Be sure that your attorney specializes in these kinds of deals and has done a ton of them.


The details of being compliant with SEC regulations are complicated, and you should have your SEC handle them. All you need to know is the basics as I’ve described them, and your attorney will educate you on the rest.

The other lesson here is, since the attorney almost always charges the same for the PPM regardless of deal size, why not go after bigger deals in the first place?

I look forward to hearing from you!
Photo Credit: Jesse Acosta

About Author

Michael Blank

Michael Blank is a leading authority on apartment building investing in the United States. He’s passionate about helping others become financially free in 3-5 years by investing in apartment building deals with a special focus on raising money. Through his investment company, he controls over $30MM in performing multifamily assets all over the United States and has raised over $8MM. In addition to his own investing activities, he’s helped students purchase over 2,000 units valued at over $87MM. He’s the author of the best-selling book Financial Freedom With Real Estate Investing and the host of the popular Apartment Building Investing podcast Apartment Building Investing podcast.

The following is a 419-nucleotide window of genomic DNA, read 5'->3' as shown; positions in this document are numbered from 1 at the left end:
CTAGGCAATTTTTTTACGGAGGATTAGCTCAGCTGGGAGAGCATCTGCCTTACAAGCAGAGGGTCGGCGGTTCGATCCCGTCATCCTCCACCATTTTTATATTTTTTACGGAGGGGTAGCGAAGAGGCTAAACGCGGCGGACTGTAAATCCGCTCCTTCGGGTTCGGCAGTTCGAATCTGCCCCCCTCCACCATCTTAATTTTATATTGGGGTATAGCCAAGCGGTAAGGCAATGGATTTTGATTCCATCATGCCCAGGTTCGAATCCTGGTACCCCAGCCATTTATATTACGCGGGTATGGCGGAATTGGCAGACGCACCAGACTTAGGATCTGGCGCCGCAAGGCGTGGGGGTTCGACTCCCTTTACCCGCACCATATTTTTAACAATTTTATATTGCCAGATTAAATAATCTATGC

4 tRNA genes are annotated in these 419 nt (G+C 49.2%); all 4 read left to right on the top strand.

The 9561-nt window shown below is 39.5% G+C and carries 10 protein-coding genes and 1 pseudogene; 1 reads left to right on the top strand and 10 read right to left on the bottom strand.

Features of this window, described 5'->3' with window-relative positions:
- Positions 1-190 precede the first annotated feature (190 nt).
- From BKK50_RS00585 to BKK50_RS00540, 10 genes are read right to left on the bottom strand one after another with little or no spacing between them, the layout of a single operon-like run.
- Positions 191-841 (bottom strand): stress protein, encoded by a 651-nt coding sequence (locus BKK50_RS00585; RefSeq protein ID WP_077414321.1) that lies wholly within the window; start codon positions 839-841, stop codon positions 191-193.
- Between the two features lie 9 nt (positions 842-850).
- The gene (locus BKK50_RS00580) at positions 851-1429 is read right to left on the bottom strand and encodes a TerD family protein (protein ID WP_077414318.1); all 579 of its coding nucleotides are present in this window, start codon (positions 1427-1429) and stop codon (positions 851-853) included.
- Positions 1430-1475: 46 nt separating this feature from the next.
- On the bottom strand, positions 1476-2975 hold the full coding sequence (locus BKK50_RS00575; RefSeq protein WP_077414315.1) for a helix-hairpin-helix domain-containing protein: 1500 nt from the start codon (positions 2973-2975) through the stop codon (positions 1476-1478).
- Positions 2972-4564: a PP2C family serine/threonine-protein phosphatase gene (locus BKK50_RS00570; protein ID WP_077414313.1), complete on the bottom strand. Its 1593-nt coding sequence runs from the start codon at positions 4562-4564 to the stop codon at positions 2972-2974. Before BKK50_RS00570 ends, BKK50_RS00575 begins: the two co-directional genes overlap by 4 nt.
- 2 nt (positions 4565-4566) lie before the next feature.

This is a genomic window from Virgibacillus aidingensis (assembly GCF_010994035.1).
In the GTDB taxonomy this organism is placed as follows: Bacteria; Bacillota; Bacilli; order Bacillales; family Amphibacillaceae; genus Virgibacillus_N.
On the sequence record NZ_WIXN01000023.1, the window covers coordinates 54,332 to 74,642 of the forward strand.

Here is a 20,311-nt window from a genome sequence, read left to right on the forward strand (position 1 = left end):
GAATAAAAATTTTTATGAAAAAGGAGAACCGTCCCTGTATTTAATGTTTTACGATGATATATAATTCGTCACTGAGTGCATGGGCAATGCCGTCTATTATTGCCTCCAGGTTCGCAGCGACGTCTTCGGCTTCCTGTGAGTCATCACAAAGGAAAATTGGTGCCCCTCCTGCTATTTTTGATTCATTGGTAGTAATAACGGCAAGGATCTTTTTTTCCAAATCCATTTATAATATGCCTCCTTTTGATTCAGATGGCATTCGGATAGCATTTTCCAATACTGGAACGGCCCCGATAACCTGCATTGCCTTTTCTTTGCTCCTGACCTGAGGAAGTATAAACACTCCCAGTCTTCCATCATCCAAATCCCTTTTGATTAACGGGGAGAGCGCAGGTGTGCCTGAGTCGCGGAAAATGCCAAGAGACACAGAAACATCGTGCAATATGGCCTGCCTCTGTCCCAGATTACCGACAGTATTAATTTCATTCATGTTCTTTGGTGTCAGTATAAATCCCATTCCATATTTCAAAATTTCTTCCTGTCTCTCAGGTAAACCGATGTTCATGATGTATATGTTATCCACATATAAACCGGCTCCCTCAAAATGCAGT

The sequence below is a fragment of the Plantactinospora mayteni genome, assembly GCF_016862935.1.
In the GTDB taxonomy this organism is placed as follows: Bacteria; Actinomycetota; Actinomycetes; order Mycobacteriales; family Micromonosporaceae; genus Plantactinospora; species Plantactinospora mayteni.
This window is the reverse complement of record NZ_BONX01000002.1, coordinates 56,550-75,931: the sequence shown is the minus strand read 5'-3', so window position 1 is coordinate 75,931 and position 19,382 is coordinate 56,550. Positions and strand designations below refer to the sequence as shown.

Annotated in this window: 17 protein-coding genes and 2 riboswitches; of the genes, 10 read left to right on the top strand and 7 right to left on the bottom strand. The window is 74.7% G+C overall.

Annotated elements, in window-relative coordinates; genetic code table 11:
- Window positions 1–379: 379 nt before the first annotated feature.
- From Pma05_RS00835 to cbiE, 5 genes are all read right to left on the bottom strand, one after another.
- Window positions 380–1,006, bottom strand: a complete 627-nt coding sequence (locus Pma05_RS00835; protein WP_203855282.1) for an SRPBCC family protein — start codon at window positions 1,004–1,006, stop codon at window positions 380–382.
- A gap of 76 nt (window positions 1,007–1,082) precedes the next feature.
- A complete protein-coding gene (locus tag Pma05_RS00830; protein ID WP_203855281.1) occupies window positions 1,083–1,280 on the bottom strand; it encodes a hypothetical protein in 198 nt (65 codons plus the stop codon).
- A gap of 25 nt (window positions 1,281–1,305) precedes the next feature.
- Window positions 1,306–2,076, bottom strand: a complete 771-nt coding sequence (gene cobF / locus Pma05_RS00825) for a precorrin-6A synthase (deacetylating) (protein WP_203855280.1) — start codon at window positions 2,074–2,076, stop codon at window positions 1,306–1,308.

1. Jonathan Makovsky on

    Thanks for posting this Michael – great material.

    Do you pay $6K to your attorney per deal, or once the attorney drafts the documents for one deal do you just apply some “paint and carpet” for future deals and pay a lesser rate?

    • Michael Blank

      This is an interesting question. For my apt building, the answer was “yes, you pay the same amount for each deal”. But for the two restaurants I syndicated, that deal was set up as a “series”, meaning that you could use that structure to add more investors and capital and buy more restaurants (in theory). I think I’m going to use that structure with my next apt deal also. It’s very flexible, and you don’t need to start from scratch each time. The structure is an LLLP at the top, and then each property would be a separate LLC. The operating agreement defines how new members and capital is added, and how people can be bought out as well. Pretty cool.

  2. Great article, Michael. So often, new would-be syndicators get so caught up in the details that they never move forward. Having a working understanding of the basics and having competent legal counsel is the key to doing it right. There are no shortcuts or “no-cost” approaches to accepting money from others.

  3. Dino Pierce

    I’ve been working on my 1st syndication & I have a feeling The Michael Blank will say add more 0000s, Dino, it’s not big enough…

    I was going to raise 80K for (Closing, upside fund, & down payment) on a 10 Unit but I don’t think the numbers will support my projected returns if I spend the 6K discussed above.

    Well, it was as good practice running all the numbers & putting together a deal pkg for investors.

    I have a 37 door package on the table (off market) I could analyze BUT it’s a mixture of SFR & Duplexes NOT an apartment :-/

    Thx for all the great content The Michael Blank!
    Appreciate it!